Methods

I didn’t do anything fancy here. I used the search function to look up specific applications that I either use myself or have heard of. I also used the “in folders with” and “on homescreens with” lists to find additional applications that weren’t on my initial list. Each of the apps I found went into a Google Spreadsheet along with the “on % of homesceens” value reported by #homescreen. Additionally I categorized each of the apps into one of seven very broad categories: Activity, Fitness, Diet, Sleep, General Tracking, General Health, and Other.

Screen Shot 2015-02-14 at 9.52.05 AM

If you search for an app this is the data that is returned.

Results

I was able identify 65 unique applications reported as being present on #homescreen users iPhone homescreens. While in no way a complete list, I think it’s a good sample to see what people are using in their everyday life. So, how does the data actually break down?

Category Representation

categoryrepresentationThe most popular category was Activity with 20 apps (30.8%) followed by Fitness (15 / 23.1%), General Tracking (11 / 16.9%), a tie between General Health and Diet (6 / 9.2% each), Sleep (5 / 7.7%), and Other (2 / 3.1%).

Frequency of Homescreen Appearance

Perhaps unsurprisingly, Apple’s Health app tops the list here with a whoping 23.45%. No other self-tracking application even comes close to that level of homescreen penetration. The next most frequent application is Day One (a journaling app) with 8.45%.

homescreenfreq_WHealth

Clearly Apple Health skews the data so let’s look at homescreen frequency without it in the data set:

homescreenfreq_woHealth

When you exclude Apple Health (a clear outlier) the average percentage for homescreen frequency is 0.83% with a standard deviation of 1.39%. This data is skewed by a high number of applications that appear very infrequently. How skewed?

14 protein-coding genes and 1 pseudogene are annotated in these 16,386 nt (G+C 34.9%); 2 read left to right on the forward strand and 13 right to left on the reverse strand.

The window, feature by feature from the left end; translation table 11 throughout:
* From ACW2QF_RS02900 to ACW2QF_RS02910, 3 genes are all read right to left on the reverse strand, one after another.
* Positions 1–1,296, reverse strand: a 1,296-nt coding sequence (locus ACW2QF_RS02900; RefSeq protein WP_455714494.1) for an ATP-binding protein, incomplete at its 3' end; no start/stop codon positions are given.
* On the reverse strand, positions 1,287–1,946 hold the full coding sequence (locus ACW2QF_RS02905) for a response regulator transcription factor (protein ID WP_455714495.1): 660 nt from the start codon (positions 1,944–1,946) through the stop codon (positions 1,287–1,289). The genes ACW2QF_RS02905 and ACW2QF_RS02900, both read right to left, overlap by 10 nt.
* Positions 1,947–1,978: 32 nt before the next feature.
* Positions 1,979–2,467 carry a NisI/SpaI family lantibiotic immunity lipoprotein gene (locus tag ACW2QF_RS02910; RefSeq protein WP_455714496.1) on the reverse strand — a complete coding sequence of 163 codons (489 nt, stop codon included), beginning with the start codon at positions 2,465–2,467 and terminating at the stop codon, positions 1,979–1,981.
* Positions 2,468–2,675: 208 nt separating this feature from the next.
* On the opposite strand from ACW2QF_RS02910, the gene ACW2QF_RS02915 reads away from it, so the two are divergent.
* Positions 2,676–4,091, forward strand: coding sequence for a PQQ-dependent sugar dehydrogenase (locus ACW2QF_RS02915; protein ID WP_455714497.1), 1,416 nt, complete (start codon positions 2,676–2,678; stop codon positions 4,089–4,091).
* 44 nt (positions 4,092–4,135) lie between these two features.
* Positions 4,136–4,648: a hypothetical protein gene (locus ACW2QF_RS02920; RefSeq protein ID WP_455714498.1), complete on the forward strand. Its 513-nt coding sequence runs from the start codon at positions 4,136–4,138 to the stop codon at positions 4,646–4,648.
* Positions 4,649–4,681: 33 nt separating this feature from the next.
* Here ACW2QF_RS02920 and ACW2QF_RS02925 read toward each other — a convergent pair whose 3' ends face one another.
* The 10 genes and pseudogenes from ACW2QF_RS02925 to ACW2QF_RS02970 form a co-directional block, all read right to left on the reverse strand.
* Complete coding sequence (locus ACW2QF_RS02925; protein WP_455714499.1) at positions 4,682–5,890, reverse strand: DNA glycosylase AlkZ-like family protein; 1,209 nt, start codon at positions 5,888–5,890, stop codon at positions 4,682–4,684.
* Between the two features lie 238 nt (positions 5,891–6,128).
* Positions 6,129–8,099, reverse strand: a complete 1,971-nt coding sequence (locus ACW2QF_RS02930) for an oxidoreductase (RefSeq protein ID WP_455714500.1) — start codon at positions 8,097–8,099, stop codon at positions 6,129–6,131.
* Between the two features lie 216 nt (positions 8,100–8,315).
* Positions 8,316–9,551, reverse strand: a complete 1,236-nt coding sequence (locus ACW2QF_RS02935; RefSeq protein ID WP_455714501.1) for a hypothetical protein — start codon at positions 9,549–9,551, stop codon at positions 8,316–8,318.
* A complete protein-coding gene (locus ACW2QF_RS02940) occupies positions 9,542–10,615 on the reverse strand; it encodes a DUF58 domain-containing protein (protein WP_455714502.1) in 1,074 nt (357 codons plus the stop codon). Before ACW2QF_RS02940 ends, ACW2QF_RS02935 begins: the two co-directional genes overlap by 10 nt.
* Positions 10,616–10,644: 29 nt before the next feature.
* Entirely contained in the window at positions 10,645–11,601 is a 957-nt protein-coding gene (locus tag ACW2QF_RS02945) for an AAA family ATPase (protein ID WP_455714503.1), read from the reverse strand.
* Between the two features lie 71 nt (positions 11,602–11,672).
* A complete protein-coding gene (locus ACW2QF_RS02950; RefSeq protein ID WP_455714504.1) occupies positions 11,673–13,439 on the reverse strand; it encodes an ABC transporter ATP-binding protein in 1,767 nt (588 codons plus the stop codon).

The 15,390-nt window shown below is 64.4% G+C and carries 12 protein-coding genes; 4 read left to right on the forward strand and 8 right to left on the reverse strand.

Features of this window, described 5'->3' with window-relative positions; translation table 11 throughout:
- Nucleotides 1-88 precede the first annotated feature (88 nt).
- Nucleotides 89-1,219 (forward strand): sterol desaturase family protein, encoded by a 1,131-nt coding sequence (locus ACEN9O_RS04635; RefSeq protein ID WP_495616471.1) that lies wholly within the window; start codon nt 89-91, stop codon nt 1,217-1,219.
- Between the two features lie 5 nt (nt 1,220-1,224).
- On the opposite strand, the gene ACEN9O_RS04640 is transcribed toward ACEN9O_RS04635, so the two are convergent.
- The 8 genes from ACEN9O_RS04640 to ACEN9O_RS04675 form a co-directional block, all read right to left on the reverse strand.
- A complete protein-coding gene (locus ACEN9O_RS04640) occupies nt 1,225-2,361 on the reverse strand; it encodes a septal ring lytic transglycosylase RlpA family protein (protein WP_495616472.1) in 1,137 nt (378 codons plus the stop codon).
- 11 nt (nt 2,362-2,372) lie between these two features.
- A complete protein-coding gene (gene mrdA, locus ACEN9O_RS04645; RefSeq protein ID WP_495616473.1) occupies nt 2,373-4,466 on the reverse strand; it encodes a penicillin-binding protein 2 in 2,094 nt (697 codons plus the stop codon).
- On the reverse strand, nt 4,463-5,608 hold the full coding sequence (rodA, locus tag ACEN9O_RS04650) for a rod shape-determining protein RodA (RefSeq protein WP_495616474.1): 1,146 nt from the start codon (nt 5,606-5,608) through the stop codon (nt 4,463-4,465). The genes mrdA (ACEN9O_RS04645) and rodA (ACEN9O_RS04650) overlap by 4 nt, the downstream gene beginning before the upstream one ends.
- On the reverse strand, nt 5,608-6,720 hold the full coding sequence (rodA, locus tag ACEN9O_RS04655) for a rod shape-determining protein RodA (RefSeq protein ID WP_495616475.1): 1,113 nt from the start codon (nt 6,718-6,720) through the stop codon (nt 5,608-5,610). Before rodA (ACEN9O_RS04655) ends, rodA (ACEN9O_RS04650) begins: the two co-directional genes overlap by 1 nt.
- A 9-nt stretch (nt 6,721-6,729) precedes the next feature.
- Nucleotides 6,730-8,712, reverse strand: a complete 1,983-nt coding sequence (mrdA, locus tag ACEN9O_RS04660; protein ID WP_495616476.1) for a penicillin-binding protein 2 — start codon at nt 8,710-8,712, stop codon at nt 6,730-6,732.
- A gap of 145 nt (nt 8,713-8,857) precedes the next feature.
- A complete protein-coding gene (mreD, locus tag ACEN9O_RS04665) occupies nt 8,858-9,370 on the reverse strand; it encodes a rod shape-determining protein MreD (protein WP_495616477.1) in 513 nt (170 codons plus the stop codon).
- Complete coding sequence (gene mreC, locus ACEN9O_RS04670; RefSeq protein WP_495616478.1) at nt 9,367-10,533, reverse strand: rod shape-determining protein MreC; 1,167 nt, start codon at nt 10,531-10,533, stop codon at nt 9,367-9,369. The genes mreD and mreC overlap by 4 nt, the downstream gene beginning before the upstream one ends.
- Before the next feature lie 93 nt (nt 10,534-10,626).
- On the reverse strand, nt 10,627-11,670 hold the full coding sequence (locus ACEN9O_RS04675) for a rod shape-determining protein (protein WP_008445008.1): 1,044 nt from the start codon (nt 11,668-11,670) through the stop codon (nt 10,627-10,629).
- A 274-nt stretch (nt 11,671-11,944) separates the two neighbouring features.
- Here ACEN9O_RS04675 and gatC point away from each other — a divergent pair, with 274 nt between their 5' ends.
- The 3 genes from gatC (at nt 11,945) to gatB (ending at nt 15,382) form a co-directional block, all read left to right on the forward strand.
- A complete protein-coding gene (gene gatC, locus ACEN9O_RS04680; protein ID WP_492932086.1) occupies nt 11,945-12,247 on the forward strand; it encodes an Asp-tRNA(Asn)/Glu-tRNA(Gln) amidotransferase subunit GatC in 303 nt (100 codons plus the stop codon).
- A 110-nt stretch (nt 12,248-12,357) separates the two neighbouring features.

freqHistogram

If we disregard all apps that fall below this 1% cutoff what do we find? Fourteen apps meet this criteria: Coach.me, Day One, Fitbit, Health Mate (Withings), Moves, MyFitnessPal, Nike+, Pedometer++, Runkeeper, Runtastic Pro, Sleep Better, Sleep Cycle, Strava, and UP (Jawbone):

homescreenfreq_more1percent

Interestingly, MyFitnessPal is the only “Diet” app that made this >1% list, but it has the second highest appearance percentage at 4.36. Sleep Cycle is not far behind at 3.98%.

Discussion

Let’s start with the caveats. Obviously you can’t take these simple findings and generalize it to all individuals with smartphone, especially because this is only capturing iPhone users (many of the apps in this list have Android versions as well). Second, this data is based on a relatively small sample size of 40,000 individuals that are using the #homescreen app. Third, users of #homescreen are probably not representative of the general population of self-tracking application users. Lastly, it’s hard to draw conclusions about actual app use from this data. Like many people (myself included), I’m sure this data set has more than a few users who don’t regularly change their homescreen configuration when apps fall out of favor.